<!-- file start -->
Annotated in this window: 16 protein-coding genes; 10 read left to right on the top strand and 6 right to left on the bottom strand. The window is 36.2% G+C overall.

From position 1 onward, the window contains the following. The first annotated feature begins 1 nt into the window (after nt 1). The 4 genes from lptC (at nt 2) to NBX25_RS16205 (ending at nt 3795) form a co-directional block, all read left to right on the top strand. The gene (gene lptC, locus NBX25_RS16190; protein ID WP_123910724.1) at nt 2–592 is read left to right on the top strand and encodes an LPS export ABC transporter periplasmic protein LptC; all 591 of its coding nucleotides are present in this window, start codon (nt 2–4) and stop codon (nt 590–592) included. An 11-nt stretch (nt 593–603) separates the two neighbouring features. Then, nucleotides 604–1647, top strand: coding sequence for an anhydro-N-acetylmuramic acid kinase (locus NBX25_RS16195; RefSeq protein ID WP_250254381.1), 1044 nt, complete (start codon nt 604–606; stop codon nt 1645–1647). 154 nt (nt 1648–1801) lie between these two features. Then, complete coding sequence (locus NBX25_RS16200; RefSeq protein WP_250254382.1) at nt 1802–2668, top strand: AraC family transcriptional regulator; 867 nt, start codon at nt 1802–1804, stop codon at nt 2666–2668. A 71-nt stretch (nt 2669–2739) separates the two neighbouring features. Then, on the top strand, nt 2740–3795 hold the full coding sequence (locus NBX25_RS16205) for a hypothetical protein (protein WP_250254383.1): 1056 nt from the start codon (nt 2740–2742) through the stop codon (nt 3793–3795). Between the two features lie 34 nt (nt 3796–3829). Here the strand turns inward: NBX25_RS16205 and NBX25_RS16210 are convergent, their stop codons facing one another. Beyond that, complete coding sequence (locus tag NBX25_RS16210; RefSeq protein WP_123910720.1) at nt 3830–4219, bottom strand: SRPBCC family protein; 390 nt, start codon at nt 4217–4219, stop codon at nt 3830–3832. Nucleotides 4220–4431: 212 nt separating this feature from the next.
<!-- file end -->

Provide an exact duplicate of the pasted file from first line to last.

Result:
Annotated in this window: 16 protein-coding genes; 10 read left to right on the top strand and 6 right to left on the bottom strand. The window is 36.2% G+C overall.

From position 1 onward, the window contains the following. The first annotated feature begins 1 nt into the window (after nt 1). The 4 genes from lptC (at nt 2) to NBX25_RS16205 (ending at nt 3795) form a co-directional block, all read left to right on the top strand. The gene (gene lptC, locus NBX25_RS16190; protein ID WP_123910724.1) at nt 2–592 is read left to right on the top strand and encodes an LPS export ABC transporter periplasmic protein LptC; all 591 of its coding nucleotides are present in this window, start codon (nt 2–4) and stop codon (nt 590–592) included. An 11-nt stretch (nt 593–603) separates the two neighbouring features. Then, nucleotides 604–1647, top strand: coding sequence for an anhydro-N-acetylmuramic acid kinase (locus NBX25_RS16195; RefSeq protein ID WP_250254381.1), 1044 nt, complete (start codon nt 604–606; stop codon nt 1645–1647). 154 nt (nt 1648–1801) lie between these two features. Then, complete coding sequence (locus NBX25_RS16200; RefSeq protein WP_250254382.1) at nt 1802–2668, top strand: AraC family transcriptional regulator; 867 nt, start codon at nt 1802–1804, stop codon at nt 2666–2668. A 71-nt stretch (nt 2669–2739) separates the two neighbouring features. Then, on the top strand, nt 2740–3795 hold the full coding sequence (locus NBX25_RS16205) for a hypothetical protein (protein WP_250254383.1): 1056 nt from the start codon (nt 2740–2742) through the stop codon (nt 3793–3795). Between the two features lie 34 nt (nt 3796–3829). Here the strand turns inward: NBX25_RS16205 and NBX25_RS16210 are convergent, their stop codons facing one another. Beyond that, complete coding sequence (locus tag NBX25_RS16210; RefSeq protein WP_123910720.1) at nt 3830–4219, bottom strand: SRPBCC family protein; 390 nt, start codon at nt 4217–4219, stop codon at nt 3830–3832. Nucleotides 4220–4431: 212 nt separating this feature from the next.